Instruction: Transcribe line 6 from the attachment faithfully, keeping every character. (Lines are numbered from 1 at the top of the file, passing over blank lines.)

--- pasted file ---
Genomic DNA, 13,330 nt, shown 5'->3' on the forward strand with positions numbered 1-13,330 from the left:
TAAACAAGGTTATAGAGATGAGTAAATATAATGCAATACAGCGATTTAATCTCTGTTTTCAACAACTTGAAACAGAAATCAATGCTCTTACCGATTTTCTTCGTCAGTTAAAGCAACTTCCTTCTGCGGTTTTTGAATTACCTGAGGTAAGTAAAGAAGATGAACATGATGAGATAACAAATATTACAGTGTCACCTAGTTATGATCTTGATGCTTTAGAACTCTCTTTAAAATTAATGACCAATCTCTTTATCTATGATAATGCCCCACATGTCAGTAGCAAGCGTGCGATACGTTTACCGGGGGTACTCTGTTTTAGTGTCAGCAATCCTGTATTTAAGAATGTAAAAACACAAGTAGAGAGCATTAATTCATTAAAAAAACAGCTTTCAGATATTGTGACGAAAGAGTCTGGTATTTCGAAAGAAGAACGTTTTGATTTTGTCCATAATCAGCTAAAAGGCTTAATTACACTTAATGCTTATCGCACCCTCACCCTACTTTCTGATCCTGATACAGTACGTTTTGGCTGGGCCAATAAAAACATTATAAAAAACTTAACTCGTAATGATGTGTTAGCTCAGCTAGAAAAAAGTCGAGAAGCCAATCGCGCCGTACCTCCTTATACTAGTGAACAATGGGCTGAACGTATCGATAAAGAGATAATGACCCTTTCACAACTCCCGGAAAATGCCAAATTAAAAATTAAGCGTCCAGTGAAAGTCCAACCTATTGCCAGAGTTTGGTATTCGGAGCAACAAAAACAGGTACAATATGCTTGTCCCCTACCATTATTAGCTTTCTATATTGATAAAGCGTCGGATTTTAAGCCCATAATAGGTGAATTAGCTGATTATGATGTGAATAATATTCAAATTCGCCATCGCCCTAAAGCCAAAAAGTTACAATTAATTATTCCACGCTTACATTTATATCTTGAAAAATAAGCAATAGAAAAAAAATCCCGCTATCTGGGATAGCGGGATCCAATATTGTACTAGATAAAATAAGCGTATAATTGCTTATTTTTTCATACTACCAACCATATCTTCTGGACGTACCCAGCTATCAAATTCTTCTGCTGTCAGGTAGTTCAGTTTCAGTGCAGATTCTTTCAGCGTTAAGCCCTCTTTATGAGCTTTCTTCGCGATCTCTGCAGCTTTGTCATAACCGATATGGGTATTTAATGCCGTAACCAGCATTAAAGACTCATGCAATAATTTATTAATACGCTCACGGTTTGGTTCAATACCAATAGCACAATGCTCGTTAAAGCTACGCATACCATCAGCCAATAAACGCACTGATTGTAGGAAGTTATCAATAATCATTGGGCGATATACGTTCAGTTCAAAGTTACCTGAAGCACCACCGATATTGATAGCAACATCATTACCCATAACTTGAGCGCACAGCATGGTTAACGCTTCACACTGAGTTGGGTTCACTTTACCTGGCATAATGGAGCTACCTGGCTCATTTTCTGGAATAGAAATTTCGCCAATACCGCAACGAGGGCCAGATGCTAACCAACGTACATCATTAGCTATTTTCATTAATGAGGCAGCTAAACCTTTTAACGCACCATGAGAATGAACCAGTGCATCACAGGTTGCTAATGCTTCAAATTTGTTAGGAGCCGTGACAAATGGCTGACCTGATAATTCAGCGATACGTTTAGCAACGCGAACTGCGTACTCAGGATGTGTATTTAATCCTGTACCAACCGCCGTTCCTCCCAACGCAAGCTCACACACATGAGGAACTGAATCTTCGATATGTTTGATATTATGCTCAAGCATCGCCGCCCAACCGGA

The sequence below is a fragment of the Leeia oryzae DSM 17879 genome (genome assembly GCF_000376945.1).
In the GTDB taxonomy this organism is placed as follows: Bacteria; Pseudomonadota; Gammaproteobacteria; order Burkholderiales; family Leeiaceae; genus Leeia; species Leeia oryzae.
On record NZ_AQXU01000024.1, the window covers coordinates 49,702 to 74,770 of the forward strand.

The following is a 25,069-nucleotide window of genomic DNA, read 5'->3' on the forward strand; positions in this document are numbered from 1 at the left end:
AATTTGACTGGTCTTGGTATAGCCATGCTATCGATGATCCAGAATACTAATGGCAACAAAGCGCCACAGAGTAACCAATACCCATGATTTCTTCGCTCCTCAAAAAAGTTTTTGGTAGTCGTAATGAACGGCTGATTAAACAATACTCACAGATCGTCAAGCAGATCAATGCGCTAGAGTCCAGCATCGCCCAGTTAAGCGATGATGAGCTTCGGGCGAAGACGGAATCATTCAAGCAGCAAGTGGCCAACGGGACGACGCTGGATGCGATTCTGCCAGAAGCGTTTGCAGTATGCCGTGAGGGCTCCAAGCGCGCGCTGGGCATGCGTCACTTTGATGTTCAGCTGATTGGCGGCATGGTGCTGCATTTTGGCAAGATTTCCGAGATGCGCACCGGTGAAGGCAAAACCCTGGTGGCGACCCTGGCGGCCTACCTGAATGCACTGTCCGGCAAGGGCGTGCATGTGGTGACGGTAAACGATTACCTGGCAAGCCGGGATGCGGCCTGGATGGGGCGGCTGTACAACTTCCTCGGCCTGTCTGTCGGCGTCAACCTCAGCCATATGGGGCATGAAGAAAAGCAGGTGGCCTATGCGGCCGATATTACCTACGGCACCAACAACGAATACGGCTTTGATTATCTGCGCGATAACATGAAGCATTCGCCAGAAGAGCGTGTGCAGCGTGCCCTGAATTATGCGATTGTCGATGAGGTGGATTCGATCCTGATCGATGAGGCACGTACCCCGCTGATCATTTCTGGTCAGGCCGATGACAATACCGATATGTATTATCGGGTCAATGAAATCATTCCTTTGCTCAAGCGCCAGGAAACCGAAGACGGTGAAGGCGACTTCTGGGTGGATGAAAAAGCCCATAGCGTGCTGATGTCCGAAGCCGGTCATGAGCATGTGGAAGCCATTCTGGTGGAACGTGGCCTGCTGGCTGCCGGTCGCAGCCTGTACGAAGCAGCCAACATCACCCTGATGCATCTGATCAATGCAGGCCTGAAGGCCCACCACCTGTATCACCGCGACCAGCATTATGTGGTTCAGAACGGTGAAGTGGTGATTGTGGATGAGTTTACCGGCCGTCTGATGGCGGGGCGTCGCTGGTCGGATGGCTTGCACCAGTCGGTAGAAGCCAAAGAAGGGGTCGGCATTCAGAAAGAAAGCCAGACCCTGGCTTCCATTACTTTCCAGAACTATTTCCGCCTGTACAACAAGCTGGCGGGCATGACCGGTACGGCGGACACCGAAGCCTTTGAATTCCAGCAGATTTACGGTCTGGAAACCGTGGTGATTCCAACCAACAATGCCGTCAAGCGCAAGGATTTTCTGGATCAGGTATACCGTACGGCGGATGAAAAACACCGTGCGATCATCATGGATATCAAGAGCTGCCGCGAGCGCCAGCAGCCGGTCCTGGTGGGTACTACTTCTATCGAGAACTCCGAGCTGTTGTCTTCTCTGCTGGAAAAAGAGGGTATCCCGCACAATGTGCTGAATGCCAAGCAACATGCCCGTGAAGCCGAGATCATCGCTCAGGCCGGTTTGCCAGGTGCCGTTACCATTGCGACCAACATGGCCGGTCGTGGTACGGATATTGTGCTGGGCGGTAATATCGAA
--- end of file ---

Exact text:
The following is a 25,069-nucleotide window of genomic DNA, read 5'->3' on the forward strand; positions in this document are numbered from 1 at the left end: